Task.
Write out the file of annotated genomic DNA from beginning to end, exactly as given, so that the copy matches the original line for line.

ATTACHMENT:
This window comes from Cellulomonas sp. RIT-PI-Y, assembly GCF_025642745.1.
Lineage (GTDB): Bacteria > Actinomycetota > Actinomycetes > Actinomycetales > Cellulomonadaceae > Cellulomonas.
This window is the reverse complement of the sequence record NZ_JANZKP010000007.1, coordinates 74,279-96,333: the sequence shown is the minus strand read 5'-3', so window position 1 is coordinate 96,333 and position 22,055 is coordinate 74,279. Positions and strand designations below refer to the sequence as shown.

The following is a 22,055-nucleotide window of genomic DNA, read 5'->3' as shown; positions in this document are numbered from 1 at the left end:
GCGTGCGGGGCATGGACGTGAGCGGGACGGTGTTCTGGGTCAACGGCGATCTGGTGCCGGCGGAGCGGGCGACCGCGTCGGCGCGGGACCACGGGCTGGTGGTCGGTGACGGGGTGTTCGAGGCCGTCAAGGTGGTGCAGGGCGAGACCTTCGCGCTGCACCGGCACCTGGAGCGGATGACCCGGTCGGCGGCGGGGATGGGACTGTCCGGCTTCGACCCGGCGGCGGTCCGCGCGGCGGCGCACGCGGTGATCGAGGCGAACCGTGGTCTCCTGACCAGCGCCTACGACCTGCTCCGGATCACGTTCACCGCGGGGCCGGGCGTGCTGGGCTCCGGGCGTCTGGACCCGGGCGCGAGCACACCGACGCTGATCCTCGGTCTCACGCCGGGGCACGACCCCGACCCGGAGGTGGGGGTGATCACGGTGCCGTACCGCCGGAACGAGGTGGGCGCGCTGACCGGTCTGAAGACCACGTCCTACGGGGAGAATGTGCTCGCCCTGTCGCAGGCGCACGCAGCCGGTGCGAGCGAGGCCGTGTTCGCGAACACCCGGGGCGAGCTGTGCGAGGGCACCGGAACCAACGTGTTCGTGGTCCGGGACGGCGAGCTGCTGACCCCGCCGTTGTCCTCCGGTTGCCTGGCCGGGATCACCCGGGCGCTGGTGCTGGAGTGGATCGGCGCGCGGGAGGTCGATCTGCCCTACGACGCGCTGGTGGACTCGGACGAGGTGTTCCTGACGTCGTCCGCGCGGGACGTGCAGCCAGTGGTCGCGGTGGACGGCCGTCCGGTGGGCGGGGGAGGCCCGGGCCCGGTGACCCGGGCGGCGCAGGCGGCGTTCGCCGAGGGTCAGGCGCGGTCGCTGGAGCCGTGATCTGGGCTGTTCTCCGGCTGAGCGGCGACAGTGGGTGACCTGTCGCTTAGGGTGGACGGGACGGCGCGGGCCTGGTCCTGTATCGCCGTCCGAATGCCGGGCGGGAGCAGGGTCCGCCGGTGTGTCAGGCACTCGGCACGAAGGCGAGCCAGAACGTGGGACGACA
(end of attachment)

This window comes from Cellulomonas sp. RIT-PI-Y, assembly GCF_025642745.1.
Lineage (GTDB): Bacteria > Actinomycetota > Actinomycetes > Actinomycetales > Cellulomonadaceae > Cellulomonas.
This window is the reverse complement of the sequence record NZ_JANZKP010000007.1, coordinates 74,279-96,333: the sequence shown is the minus strand read 5'-3', so window position 1 is coordinate 96,333 and position 22,055 is coordinate 74,279. Positions and strand designations below refer to the sequence as shown.

The following is a 22,055-nucleotide window of genomic DNA, read 5'->3' as shown; positions in this document are numbered from 1 at the left end:
GCGTGCGGGGCATGGACGTGAGCGGGACGGTGTTCTGGGTCAACGGCGATCTGGTGCCGGCGGAGCGGGCGACCGCGTCGGCGCGGGACCACGGGCTGGTGGTCGGTGACGGGGTGTTCGAGGCCGTCAAGGTGGTGCAGGGCGAGACCTTCGCGCTGCACCGGCACCTGGAGCGGATGACCCGGTCGGCGGCGGGGATGGGACTGTCCGGCTTCGACCCGGCGGCGGTCCGCGCGGCGGCGCACGCGGTGATCGAGGCGAACCGTGGTCTCCTGACCAGCGCCTACGACCTGCTCCGGATCACGTTCACCGCGGGGCCGGGCGTGCTGGGCTCCGGGCGTCTGGACCCGGGCGCGAGCACACCGACGCTGATCCTCGGTCTCACGCCGGGGCACGACCCCGACCCGGAGGTGGGGGTGATCACGGTGCCGTACCGCCGGAACGAGGTGGGCGCGCTGACCGGTCTGAAGACCACGTCCTACGGGGAGAATGTGCTCGCCCTGTCGCAGGCGCACGCAGCCGGTGCGAGCGAGGCCGTGTTCGCGAACACCCGGGGCGAGCTGTGCGAGGGCACCGGAACCAACGTGTTCGTGGTCCGGGACGGCGAGCTGCTGACCCCGCCGTTGTCCTCCGGTTGCCTGGCCGGGATCACCCGGGCGCTGGTGCTGGAGTGGATCGGCGCGCGGGAGGTCGATCTGCCCTACGACGCGCTGGTGGACTCGGACGAGGTGTTCCTGACGTCGTCCGCGCGGGACGTGCAGCCAGTGGTCGCGGTGGACGGCCGTCCGGTGGGCGGGGGAGGCCCGGGCCCGGTGACCCGGGCGGCGCAGGCGGCGTTCGCCGAGGGTCAGGCGCGGTCGCTGGAGCCGTGATCTGGGCTGTTCTCCGGCTGAGCGGCGACAGTGGGTGACCTGTCGCTTAGGGTGGACGGGACGGCGCGGGCCTGGTCCTGTATCGCCGTCCGAATGCCGGGCGGGAGCAGGGTCCGCCGGTGTGTCAGGCACTCGGCACGAAGGCGAGCCAGAACGTGGGACGACA